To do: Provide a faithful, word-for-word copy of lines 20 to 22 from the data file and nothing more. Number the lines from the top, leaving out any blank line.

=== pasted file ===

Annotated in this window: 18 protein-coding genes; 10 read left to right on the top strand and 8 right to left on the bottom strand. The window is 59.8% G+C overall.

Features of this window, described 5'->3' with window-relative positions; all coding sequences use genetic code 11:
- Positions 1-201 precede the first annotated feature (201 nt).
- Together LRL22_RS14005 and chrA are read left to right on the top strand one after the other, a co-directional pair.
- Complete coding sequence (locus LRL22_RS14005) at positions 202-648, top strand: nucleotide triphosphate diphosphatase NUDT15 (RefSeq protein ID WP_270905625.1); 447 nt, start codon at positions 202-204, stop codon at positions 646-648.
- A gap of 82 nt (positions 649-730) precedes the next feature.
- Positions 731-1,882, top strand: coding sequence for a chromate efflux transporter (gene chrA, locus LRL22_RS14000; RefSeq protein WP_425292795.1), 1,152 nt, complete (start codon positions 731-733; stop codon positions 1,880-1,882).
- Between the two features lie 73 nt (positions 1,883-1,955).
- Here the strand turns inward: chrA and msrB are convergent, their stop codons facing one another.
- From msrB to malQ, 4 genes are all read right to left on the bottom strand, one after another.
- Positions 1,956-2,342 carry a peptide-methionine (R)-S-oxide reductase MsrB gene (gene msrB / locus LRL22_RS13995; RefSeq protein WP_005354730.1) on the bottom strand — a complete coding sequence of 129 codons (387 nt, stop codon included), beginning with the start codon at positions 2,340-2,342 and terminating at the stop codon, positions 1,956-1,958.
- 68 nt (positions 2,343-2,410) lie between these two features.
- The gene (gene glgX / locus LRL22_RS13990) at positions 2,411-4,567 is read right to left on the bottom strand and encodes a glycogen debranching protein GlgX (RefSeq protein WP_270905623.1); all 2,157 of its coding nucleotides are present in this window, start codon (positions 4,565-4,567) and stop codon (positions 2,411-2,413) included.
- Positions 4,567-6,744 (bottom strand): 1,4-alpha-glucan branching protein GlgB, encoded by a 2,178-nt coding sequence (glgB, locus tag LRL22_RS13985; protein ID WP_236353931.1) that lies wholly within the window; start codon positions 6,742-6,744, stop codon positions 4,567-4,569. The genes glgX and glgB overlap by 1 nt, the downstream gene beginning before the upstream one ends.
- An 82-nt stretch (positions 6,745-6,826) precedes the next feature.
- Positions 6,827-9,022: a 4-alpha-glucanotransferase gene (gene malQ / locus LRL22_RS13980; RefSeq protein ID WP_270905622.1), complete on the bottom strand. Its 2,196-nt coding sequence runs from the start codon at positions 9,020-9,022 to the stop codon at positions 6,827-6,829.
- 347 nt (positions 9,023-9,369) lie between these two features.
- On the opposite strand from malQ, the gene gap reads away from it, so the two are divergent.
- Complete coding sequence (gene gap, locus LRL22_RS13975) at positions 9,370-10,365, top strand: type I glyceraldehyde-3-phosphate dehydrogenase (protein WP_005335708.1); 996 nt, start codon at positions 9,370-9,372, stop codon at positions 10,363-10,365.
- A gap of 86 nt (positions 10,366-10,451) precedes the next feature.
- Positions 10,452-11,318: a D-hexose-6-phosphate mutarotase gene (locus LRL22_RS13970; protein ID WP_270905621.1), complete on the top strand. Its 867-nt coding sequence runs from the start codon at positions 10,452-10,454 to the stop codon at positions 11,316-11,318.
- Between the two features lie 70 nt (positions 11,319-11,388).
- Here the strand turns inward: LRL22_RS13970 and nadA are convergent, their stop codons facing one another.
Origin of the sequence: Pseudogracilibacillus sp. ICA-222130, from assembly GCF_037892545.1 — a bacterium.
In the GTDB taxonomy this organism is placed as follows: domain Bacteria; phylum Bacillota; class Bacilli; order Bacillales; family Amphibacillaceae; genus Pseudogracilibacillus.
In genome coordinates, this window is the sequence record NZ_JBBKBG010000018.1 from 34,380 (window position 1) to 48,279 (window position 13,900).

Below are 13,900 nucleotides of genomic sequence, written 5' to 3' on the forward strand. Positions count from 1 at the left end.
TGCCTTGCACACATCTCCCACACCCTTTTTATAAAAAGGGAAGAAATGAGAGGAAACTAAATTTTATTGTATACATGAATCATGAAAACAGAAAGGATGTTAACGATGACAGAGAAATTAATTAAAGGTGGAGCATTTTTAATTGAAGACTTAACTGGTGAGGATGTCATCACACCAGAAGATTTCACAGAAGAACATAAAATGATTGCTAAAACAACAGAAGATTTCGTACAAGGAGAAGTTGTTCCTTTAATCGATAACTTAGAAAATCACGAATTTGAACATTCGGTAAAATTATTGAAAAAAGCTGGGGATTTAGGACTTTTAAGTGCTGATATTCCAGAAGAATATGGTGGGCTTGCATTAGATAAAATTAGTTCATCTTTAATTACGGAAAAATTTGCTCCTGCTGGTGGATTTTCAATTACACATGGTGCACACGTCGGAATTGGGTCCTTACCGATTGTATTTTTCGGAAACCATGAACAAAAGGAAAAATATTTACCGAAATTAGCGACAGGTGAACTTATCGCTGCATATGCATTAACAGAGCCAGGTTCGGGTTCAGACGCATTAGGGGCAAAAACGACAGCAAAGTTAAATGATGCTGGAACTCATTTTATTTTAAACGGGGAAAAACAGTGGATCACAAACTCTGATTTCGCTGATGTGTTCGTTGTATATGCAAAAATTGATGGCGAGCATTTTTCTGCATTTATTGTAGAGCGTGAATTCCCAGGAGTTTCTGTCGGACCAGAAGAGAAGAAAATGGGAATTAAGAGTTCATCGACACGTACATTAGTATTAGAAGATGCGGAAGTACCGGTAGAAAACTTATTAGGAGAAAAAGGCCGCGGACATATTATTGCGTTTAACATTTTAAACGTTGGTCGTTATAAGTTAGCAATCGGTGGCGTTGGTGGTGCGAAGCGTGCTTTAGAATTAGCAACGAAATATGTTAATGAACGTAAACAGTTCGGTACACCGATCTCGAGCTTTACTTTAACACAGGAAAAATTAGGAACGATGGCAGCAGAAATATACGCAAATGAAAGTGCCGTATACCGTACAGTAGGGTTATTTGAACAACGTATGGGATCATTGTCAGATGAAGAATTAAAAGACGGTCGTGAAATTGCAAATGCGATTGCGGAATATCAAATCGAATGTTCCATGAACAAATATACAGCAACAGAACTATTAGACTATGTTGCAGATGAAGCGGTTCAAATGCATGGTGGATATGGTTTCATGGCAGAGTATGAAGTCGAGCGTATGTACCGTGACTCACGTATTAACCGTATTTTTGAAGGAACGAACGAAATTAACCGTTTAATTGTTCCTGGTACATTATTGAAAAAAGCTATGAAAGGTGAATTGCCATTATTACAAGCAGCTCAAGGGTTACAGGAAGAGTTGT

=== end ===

- A gap of 86 nt (positions 10,366-10,451) precedes the next feature.
- Positions 10,452-11,318: a D-hexose-6-phosphate mutarotase gene (locus LRL22_RS13970; protein ID WP_270905621.1), complete on the top strand. Its 867-nt coding sequence runs from the start codon at positions 10,452-10,454 to the stop codon at positions 11,316-11,318.
- Between the two features lie 70 nt (positions 11,319-11,388).